Another point of interest here are the respective sires of California Chrome’s Maryland-bred dam and grandam. Polish Numbers and Not For Love are son and grandson respectively of the 1971 champion two-year-old filly Numbered Account – whose dam was a daughter of Swaps.
Bayern descends from Judy-Rae as follows:
JUDY-RAE (1944, Beau Pere) ran 18, won
TULLE (1950, War Admiral) ran 34, won 2
COURTLY DEE (1968, Never Bend) ran 33, won 4
AQUILEGIA (1989, Alydar) ran 30, won 8
ALITTLEBITEARLY (2002, Thunder Gulch) unraced
BAYERN (2011, Offlee Wild)
This is a more classically American line featuring a triple crown winner in War Admiral, a sire who won two legs of the triple crown and was third in the other in Thunder Gulch, and a sire who was runner-up in all three legs of the triple crown in Alydar. Barring Bayern’s dam, whose name alludes to why she was unraced (she was foaled on December 14th!), these mares all enjoyed much busier careers than those in California Chrome’s lineage.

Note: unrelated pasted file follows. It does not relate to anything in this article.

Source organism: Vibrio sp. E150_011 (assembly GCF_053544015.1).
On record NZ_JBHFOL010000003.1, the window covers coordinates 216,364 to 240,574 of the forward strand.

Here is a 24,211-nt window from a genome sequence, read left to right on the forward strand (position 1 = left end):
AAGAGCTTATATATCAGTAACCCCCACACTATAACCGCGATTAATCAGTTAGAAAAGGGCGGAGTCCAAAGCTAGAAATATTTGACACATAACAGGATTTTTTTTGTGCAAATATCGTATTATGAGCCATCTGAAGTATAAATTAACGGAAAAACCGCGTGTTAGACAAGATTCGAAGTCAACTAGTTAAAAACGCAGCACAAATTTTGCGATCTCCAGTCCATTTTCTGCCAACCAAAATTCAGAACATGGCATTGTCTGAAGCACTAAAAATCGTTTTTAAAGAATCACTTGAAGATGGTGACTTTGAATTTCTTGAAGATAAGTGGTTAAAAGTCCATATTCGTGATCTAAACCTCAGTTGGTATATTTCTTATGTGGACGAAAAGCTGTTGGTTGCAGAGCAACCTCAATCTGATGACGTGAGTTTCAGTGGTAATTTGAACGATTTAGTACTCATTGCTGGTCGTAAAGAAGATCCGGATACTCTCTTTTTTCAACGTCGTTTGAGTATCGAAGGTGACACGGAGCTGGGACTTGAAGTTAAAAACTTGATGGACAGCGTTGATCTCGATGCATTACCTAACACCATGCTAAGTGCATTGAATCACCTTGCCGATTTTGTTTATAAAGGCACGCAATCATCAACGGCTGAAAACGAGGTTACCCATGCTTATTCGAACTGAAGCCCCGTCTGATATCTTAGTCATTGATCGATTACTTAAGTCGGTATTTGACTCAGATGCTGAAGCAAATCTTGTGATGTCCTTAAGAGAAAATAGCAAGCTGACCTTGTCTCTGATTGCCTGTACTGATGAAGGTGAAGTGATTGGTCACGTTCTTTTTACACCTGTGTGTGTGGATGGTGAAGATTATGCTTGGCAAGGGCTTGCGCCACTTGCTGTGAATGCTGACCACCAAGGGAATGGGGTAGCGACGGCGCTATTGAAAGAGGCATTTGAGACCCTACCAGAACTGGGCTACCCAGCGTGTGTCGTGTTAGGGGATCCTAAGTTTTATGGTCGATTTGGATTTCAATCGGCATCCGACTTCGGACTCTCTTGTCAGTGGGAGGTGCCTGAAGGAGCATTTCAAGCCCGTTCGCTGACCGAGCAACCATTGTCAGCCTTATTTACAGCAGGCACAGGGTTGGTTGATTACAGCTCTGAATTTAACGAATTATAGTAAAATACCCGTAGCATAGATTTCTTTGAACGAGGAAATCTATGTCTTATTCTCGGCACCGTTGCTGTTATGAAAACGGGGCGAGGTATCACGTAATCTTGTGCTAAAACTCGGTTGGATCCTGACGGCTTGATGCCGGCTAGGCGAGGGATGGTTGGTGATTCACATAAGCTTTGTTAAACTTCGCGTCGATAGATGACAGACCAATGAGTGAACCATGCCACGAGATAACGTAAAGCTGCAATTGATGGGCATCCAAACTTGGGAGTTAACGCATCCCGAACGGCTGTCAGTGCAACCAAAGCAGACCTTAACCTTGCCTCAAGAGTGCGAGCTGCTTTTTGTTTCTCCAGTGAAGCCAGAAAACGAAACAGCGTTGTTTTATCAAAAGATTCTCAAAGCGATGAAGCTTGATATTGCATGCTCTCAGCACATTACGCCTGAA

But from a broodmare rather than racemare point of view, it is Bayern’s great grandam Courtly Dee who stands out. She bred no fewer than seven graded stakes winners, with Bayern’s grandam Aquilegia among them, winning the Grade 2 New York Handicap. Aquilegia’s sister Althea (one of a trio of Grade 1 winners among Courtly Dee’s offspring) was the champion two-year-old filly of 1983 and started favourite for the following year’s Kentucky Derby. But perhaps the most important of Courtly Dee’s offspring never raced at all; Foreign Courier made up for that as the dam of the July Cup winner Green Desert who has been such an influential sire in Europe.
It’s a coincidence that two of the best colts of their generation should be related, but in the recent past two other leading triple crown rivals also turned out to share a common ancestry. Sorry – no prizes – but can anybody name them?
[Image of Preakness Stakes courtesy of Maryland GovPics]